"If we win the national championship, we'll have a winning record," coach Joe Callero said.
Such are the goals when you are just the 20th team with a losing record to make it to the big tournament.
Callero, also making his debut in the Division I version of the tournament, smiled at the thought of going 20-19.
"We have to win seven straight," he said.
Less than a week ago, Cal Poly was 10-19, seeded seventh in the nine-team Big West Conference tournament and seemingly headed for an early bus ride home.
Somehow, someway, the Mustangs (13-19) won three games to take the championship and booked passage to the First Four for a game against Texas Southern (19-14) on Wednesday night.
Here are five points to consider when the Mustangs and Tigers meet.
FORGET THE RECORDS: It's not as if Texas Southern was making NCAA plans, either. Just 5-9 when 2014 began, they won their last nine games to earn a spot in this unlikeliest of matchups.
Coach Mike Davis—yep, the same one who led Indiana to the national title game in 2002 and who also took UAB to the tournament—is guiding the Tigers.
"I don't look at that record, to be honest with you," he said, referring to both his team and Cal Poly. "I just look at the way (teams) are playing right now."
AMAZING TURNAROUND: Cal Poly was 4-9 in November and December and had won just three of its last 13 games heading into the 39-year-old conference tournament.
Now the Mustangs are a confident bunch.
"We knew our season didn't really turn out the way we wanted it to, but we made sure nobody was full of lament about our record because we were going to the tournament," said leading scorer Chris Eversley, who averages 13.6 points. "We understand we're the underdog. We've been the underdog since we entered the conference tournament. Nobody expected us to be here."
TRAVELING MAN: The best player for either team is 6-foot-10 Aaric Murray, who began his college career as a potential one-then-done recruit at La Salle, got in trouble and transferred to West Virginia, sat out a year, then was dismissed from school.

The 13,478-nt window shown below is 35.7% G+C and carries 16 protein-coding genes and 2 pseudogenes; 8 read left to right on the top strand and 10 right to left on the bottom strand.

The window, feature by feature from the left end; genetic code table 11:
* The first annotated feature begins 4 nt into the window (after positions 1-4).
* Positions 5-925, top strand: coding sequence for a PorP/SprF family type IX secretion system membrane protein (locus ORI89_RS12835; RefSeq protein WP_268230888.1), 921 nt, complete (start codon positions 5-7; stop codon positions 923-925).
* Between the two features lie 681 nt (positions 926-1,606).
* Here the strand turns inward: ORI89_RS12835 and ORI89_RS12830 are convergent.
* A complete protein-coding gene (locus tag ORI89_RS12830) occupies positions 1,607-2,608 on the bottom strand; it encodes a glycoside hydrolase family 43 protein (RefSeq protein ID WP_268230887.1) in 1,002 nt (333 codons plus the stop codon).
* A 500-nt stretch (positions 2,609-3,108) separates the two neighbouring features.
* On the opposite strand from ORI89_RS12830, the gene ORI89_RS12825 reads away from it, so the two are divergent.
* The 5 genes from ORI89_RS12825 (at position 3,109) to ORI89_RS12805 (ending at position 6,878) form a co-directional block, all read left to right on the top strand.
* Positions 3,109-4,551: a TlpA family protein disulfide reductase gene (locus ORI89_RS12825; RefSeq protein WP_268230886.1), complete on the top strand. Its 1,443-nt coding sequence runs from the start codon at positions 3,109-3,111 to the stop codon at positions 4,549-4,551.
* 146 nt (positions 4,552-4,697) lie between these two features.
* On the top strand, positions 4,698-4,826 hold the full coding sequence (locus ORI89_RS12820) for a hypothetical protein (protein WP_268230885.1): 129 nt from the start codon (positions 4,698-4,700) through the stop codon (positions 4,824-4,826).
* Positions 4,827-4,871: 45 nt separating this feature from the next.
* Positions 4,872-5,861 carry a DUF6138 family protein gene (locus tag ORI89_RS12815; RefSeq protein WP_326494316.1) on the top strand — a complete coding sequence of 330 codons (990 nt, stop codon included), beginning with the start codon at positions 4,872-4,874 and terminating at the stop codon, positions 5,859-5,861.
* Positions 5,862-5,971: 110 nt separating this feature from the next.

"I started making bad decisions," Murray said of his problems at the time.
He ended up at Texas Southern, where he had to play under stiff rules laid down by Davis.
"I was going to treat him like my son," Davis said. "I don't think he's ever been treated that way."
Murray is going through the program set up by former college and NBA star John Lucas, who helps athletes and others with substance-abuse problems. Murray is drug-tested weekly and goes to counseling almost every day.
Now averaging 21 points and eight rebounds, it appears Murray's life is back on track.
MUSTANGS REINED IN: For Texas Southern to pull off the win, it'll have to win a lot of loose balls and succeed at the less glamorous aspects.
"Pressure and defending and rebounding is what got us here," Eversley said. "And that's what's going to keep us here."
TOP SEED NEXT UP: The winner draws a second-round matchup with top-seeded and undefeated Wichita State on Friday at the Scottrade Center in St. Louis.
Follow Rusty Miller on Twitter: http://www.twitter.com/RustyMillerAP